If wolves lose all federal protection, as is now threatened, they still have the state. But Washington state policy looks uncertain.

Urban Asset: What To Do With Underused Churches

Purchasing a church is not easy, as the congregation is normally split between the sell-and-move faction and the nostalgic-stay-put group. It took the congregation of the Christian Science Church about 10 years to make a decision -- the kind of debate and delay that often chases off developers. But what lovely assets these old sanctuaries are!

Are We Going To Save Orcas Or Not? Another Blow to Chinook Salmon

"Fishery managers and NOAA could resolve this by moving Southeast Alaska’s Chinook fishery in or near the Alaskan rivers where their Chinook were born, allowing Chinook from down the coast to migrate back to their home rivers along the coast, and giving Southern Resident killer whales a chance to feed.”

TRENDING

Has Downtown Seattle Become a War Zone?

Add to the crime problem the coming years of "The Seattle Squeeze," caused by massive construction activity, and you have a Downtown Seattle under political strain.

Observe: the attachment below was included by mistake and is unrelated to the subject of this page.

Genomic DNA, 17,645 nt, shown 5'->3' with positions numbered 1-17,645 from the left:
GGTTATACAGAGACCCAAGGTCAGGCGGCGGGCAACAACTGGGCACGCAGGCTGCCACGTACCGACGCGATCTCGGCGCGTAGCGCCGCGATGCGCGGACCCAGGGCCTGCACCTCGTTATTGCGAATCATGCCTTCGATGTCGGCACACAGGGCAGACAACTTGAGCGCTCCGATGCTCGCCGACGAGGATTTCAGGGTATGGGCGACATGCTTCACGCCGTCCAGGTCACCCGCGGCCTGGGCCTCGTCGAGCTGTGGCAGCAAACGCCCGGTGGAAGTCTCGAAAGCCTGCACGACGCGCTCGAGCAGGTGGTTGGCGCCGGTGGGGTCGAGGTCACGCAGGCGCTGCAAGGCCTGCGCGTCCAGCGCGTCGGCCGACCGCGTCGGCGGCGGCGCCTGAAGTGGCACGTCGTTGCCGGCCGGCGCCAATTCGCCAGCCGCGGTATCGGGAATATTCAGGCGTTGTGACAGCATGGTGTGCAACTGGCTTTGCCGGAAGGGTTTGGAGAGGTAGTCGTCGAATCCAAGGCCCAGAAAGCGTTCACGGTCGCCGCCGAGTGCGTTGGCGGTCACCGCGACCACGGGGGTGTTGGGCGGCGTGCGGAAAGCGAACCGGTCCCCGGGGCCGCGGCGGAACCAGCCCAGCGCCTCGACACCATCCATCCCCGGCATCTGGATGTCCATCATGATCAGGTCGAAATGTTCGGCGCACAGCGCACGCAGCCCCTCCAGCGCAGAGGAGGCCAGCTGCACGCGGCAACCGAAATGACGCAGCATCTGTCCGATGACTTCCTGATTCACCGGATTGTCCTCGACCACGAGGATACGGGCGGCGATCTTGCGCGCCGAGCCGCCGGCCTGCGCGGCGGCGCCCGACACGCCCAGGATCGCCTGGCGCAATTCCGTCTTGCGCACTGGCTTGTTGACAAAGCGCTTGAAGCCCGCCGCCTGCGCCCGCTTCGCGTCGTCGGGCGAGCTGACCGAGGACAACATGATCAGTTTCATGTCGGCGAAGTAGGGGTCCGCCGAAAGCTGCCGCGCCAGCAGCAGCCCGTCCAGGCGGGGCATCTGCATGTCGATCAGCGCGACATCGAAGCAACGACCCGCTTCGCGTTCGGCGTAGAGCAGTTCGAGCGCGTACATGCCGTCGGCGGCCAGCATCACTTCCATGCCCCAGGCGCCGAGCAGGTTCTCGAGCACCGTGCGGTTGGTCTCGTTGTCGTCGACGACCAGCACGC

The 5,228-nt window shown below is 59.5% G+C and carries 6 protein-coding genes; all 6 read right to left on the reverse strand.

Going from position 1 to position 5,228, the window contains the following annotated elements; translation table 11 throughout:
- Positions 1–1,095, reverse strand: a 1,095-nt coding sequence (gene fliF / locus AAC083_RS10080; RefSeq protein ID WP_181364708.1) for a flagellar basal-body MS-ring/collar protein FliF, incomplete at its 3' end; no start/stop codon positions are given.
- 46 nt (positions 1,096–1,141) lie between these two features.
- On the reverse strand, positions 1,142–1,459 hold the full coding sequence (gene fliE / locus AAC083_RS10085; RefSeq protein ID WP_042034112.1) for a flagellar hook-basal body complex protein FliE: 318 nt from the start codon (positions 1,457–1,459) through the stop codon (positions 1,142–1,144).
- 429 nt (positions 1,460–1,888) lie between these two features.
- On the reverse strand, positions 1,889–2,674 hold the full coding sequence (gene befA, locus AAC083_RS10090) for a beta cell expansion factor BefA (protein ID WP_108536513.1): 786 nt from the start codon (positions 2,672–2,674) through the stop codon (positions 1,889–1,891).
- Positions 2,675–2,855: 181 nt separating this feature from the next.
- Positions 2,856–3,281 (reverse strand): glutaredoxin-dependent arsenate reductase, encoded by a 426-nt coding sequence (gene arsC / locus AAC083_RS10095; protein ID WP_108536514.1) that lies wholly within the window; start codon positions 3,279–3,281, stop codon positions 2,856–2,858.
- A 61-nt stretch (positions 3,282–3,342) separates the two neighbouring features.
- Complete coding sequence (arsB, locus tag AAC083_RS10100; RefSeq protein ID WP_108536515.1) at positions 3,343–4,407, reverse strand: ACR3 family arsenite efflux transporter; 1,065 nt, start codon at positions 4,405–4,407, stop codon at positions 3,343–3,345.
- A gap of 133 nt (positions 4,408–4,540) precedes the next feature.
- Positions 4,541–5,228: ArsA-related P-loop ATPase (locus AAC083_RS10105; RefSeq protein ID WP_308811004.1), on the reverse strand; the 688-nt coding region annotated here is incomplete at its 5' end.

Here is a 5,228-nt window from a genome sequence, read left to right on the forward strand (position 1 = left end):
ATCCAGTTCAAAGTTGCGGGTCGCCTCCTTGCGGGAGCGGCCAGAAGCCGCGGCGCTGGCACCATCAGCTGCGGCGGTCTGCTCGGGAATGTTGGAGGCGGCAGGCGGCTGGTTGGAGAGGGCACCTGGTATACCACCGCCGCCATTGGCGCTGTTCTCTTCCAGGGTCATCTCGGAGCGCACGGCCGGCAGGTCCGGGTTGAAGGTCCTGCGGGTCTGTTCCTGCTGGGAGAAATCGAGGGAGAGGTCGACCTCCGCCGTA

Urban Asset: What To Do With Underused Churches

Purchasing a church is not easy, as the congregation is normally split between the sell-and-move faction and the nostalgic-stay-put group. It took the congregation of the Christian Science Church about 10 years to make a decision -- the kind of debate and delay that often chases off developers. But what lovely assets these old sanctuaries are!

King County, E-book-Lending Capital Of The World

King County Library System is the third-busiest e-book lender in the country (after the Los Angeles Public Library and the Wisconsin Public Library Consortium) and fourth-largest in the world (Toronto is No.1 with more than 6 million checkouts). But the Seattle region tops all libraries in digital checkouts when you add in Seattle Public Libraries, which posted more than 3 million digital checkouts in 2019.

Review: “Evgenyi Onegin” – Pain! Passion! Poetry! (hold the irony . . .)

I suddenly realized how lucky we are to have it at all. If the poet who created the story and the composer who set it to music 40 years later had ever actually met, they would probably have disliked each other enough to make collaboration impossible.

Humor: Tips on Buying Off Shakedown Artists on the Phone

It was Seattle City light threatening to turn off my electricity unless I paid them $857 immediately. I told them to collect a $1,000 Amazon gift card.